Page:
Did you know that more than half of the garbage you set out at the curb or take to the dump each week has the potential to help you grow healthier plants? As a country, we throw out 167 million tons of trash every year, according to the Institute for Local Self-Reliance, and 52% of that is composable. Nearly a quarter of it is food scraps! That includes not only fruit and vegetable peels but also the fuzzy leftovers from the back of the fridge and the wrinkly, sprouting potatoes from the bottom of the bin.
There are many ways to reduce food waste, including meal planning, mindfully incorporating leftovers, “shopping” the pantry, and even trying creative recipes like carrot top pesto or banana peel muffins, and I highly recommend looking into them. One of the simplest solutions, though, is composting. This practice diverts food scraps as well as paper products, yard trimmings, and wood waste from the landfill. Plus, it feeds your plants! Compost enhances soil structure, reduces erosion, and increases water and nutrient retention, fertility, and microbial activity.
I know that many people have many reasons for not composting, but those concerns almost always can be worked around or are simply not true. Composting takes minimal effort, does not require a lot of space, and when done correctly, does not smell bad or attract critters.
In its simplest form, compost is a pile. If you have a small space or otherwise want to keep things neat and tidy, you can purchase a bin from a garden center or hardware store, or you can make your own. I keep my compost pile corralled with a trio of wood pallets that I tied together to form a three-sided structure. When that filled up, I stacked old hay (which makes excellent mulch) next to it to create a second bin. This way, I can have one “active” pile that I add scraps to while the other pile is left alone to break down into the dark, crumbly, nutrient-dense substance often referred to as “black gold.” I recommend this two-pile method if you have the space, though many people get by with just one.
To get started, choose a location. My piles are at the edge of the yard but still fairly close to the garden so I don’t have to cart the finished compost too far. Although it may be tempting to tuck the compost in a far corner where it can’t be seen, remember that you have to carry kitchen scraps to it year-round. I once had a store-bought bin just steps from the back door, and it was wonderfully convenient. Waste went in the top, and compost came out the little sliding door at the bottom.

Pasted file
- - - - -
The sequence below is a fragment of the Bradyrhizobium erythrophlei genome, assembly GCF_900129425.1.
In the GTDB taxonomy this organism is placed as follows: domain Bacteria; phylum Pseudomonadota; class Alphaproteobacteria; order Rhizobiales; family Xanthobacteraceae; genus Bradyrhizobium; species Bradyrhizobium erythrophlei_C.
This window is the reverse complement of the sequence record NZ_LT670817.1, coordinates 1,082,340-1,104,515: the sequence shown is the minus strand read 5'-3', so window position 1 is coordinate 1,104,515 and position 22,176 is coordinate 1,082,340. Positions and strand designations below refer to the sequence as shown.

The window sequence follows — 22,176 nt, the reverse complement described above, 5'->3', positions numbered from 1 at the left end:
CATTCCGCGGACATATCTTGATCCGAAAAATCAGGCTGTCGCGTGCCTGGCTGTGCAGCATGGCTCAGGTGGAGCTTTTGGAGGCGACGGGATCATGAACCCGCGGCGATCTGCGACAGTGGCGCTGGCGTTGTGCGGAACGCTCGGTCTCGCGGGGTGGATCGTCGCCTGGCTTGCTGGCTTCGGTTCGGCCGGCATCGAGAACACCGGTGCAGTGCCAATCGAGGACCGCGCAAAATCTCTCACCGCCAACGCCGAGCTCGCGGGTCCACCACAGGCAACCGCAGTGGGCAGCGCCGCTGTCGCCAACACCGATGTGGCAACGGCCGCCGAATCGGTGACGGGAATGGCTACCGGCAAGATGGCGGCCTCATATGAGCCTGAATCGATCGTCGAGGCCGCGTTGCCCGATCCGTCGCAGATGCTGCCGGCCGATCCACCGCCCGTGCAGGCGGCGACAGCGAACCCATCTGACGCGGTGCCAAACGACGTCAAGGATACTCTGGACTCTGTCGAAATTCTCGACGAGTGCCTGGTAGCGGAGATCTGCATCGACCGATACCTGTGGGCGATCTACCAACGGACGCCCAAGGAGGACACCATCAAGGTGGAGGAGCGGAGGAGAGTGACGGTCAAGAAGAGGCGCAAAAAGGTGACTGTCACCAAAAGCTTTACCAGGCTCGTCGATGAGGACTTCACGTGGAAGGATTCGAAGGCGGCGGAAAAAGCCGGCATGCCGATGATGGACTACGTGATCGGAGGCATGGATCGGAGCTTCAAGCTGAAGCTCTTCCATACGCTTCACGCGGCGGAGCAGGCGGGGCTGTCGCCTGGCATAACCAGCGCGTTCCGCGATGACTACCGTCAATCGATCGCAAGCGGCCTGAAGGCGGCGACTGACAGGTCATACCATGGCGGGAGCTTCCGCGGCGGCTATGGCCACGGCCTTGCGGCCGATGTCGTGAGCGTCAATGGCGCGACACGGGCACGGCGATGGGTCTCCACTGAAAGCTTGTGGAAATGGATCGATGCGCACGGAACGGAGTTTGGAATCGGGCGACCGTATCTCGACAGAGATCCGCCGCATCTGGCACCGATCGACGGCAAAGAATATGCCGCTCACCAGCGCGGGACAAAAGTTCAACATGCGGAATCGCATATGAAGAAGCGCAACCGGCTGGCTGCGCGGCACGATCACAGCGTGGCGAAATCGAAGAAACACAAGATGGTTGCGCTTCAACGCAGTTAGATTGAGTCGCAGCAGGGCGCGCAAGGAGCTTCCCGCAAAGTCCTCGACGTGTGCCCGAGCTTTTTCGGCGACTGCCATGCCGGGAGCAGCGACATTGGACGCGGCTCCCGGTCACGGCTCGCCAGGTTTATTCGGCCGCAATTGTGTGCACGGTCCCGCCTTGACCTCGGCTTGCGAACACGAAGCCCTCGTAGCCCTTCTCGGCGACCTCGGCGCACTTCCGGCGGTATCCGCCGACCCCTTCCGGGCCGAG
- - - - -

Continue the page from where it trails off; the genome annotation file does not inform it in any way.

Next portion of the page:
Next, cut any grass or weeds in your designated spot very short and lay down a thick layer of newspaper or cardboard (remove tape, staples, and stickers). If you’re using a store-bought bin with a bottom, you can skip this step and just plunk the container down where you want it. Otherwise, set up your pallets, hay bales, or other bin materials of choice, or simply leave the pile open.
Now we make compost! Compost ingredients can be divided into two categories: green, or nitrogen-rich, and brown, or carbon-rich. Green materials include things like fruit and vegetable scraps and grass clippings, while brown materials include dried leaves, twigs, wood chips, and paper. Different sources recommend varying ratios, ranging from half and half to three parts brown and one part green. Basically, you should aim for slightly more brown than green.
In addition to the examples listed above, coffee grounds and filters, tea bags, eggshells, shredded paper and cardboard, natural cloth like cotton and wool, hair, and fireplace ashes can all go on the compost pile. We keep a lidded cannister under the kitchen sink for food scraps and empty it once a week. It sits right next to the trash can, making it easy to separate things like tea bag staples and produce stickers as we place scraps in the cannister.
A few things should not be composted at home, including meat and other animal products, pet waste (except rabbit), coal or charcoal ash, any part of black walnut trees, diseased or insect-ridden plants, or yard trimmings treated with pesticides or herbicides.
Turning the compost pile with a shovel or garden fork will help speed up the process, but it’s not strictly necessary. An unturned pile will break down into dark, crumbly compost in about a year, while a pile turned every week can be ready in as little as two to five months. Finished compost should be a rich, dark brown and have a crumbly texture and earthy smell. Whenever it fully matures, that beautiful compost can be spread around your plants like mulch or worked into the soil before planting.
Reducing waste and creating your own all-purpose soil amendment: what’s not to love about compost?